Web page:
Agreed. Your point about generational wealth and 3% are big factors even to local capital.
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Old 08-23-2019, 12:49 PM
 
3,845 posts, read 986,457 times
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Quote:
Originally Posted by bad debt View Post
Agreed. Your point about generational wealth and 3% are big factors even to local capital.
And if you're not "doing" the generational rollover wealth model, you will be fighting an uphill battle trying to find a "wage paying job" that counterbalances the advantages of those in your generation who didn't have to lift a finger for their endowment.

You're literally saving your children a house payment and INTEREST for 30 years. How much of a lifestyle improvement does that create not having a mortgage from DAY 1?

Try to earn income (via promotion, via overtime, whatever) to match someone's lump sum will either cost you most of your 20's in work, or a lifetime of interest. You can't "work" your way to having the same advantage.
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Old 08-23-2019, 03:48 PM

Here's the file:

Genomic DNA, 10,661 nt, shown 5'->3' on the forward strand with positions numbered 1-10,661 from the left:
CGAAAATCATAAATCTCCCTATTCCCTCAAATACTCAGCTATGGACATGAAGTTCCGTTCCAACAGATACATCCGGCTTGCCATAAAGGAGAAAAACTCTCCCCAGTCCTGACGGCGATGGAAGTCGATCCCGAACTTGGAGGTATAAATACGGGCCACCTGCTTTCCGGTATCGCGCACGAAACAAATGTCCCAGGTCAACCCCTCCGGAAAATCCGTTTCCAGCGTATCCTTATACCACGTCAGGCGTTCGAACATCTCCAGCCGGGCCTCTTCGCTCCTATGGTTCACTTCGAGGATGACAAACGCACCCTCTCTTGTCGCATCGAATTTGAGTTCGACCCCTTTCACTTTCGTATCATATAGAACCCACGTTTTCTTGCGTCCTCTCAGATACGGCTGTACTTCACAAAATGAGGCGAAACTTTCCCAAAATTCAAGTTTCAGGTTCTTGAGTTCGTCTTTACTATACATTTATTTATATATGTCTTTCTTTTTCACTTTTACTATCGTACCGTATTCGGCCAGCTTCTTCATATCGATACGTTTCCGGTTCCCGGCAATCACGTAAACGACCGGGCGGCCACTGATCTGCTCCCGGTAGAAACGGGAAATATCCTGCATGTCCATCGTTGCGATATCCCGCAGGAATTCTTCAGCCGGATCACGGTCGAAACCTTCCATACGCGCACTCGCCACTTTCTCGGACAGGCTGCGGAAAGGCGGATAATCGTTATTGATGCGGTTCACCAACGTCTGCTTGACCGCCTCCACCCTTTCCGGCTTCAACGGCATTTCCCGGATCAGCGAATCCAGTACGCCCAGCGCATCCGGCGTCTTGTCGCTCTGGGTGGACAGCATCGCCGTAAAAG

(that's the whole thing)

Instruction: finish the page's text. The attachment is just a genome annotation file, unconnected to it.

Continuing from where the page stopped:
Location: Florida and New England
1,259 posts, read 1,437,860 times
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Quote:
Originally Posted by ddm2k View Post
And if you're not "doing" the generational rollover wealth model, you will be fighting an uphill battle trying to find a "wage paying job" that counterbalances the advantages of those in your generation who didn't have to lift a finger for their endowment.

You're literally saving your children a house payment and INTEREST for 30 years. How much of a lifestyle improvement does that create not having a mortgage from DAY 1?

Try to earn income (via promotion, via overtime, whatever) to match someone's lump sum will either cost you most of your 20's in work, or a lifetime of interest. You can't "work" your way to having the same advantage.
Are you suggesting transferring housing as an asset to your heirs? The big problem occurs when there are multiple heirs.

The actual number of heirs who inherit something meaningful, in terms of a "lump sum" is pretty low. Less than 5% of Americans will inherit one million dollars over the course of a lifetime. Meaning 95% will inherit less (and I am guessing for the great majority the number is zero dollars).
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Old 08-23-2019, 03:55 PM
 
73,032 posts, read 72,816,997 times
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Quote:
Originally Posted by RationalExpectations View Post
Wait. Can't everyone be above average?
sure they can. it's called Communism . everyone is equal .